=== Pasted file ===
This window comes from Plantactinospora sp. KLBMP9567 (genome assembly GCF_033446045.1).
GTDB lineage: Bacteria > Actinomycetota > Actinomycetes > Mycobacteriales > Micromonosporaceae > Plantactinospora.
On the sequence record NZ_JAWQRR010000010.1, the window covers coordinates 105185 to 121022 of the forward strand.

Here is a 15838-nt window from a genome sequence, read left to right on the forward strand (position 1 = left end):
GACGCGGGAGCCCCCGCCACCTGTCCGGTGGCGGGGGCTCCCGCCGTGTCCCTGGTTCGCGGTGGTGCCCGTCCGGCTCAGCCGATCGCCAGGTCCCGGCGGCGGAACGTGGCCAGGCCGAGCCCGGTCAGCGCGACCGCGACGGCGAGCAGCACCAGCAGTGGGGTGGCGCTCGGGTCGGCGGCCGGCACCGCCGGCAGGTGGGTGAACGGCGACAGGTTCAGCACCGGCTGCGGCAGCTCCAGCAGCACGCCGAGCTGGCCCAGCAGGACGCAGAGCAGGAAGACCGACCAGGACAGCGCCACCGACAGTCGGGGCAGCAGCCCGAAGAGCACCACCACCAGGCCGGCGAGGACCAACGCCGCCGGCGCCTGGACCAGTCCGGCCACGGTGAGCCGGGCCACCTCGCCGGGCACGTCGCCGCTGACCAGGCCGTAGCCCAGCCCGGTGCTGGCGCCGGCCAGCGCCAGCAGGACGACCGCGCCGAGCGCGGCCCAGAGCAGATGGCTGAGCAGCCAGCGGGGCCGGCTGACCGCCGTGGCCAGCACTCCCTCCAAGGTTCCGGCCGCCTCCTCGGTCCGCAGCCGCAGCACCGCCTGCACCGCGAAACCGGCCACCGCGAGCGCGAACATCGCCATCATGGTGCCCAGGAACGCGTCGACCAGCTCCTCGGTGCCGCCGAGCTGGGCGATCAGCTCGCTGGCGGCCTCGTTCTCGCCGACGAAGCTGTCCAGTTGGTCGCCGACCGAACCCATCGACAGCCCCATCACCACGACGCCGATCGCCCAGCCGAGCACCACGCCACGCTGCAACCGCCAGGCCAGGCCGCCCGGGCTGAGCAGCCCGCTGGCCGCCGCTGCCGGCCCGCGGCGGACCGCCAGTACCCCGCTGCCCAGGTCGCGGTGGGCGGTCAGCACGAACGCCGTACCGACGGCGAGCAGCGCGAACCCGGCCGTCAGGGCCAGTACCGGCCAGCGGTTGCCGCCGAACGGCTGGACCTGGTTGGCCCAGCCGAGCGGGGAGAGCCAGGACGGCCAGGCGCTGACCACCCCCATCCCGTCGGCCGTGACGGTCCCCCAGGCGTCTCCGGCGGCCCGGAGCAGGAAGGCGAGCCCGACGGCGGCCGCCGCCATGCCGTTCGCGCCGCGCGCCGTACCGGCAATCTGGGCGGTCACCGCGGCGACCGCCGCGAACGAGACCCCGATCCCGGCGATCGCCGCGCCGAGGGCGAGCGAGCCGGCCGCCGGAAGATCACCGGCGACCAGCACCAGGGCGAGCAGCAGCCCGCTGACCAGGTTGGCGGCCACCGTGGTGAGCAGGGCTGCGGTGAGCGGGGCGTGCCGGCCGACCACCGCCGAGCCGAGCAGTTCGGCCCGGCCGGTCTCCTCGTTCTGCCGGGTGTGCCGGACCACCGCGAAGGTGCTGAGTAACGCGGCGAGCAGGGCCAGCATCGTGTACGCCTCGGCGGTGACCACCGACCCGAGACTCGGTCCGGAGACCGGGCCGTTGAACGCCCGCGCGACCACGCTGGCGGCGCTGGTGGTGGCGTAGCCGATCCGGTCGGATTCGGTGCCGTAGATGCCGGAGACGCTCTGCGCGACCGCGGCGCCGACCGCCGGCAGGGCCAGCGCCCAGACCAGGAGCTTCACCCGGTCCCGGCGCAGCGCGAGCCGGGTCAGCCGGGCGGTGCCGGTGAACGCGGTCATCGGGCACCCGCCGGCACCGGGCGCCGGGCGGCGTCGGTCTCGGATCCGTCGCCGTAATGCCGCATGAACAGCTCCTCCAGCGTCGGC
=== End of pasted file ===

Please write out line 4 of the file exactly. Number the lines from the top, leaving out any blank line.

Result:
Here is a 15838-nt window from a genome sequence, read left to right on the forward strand (position 1 = left end):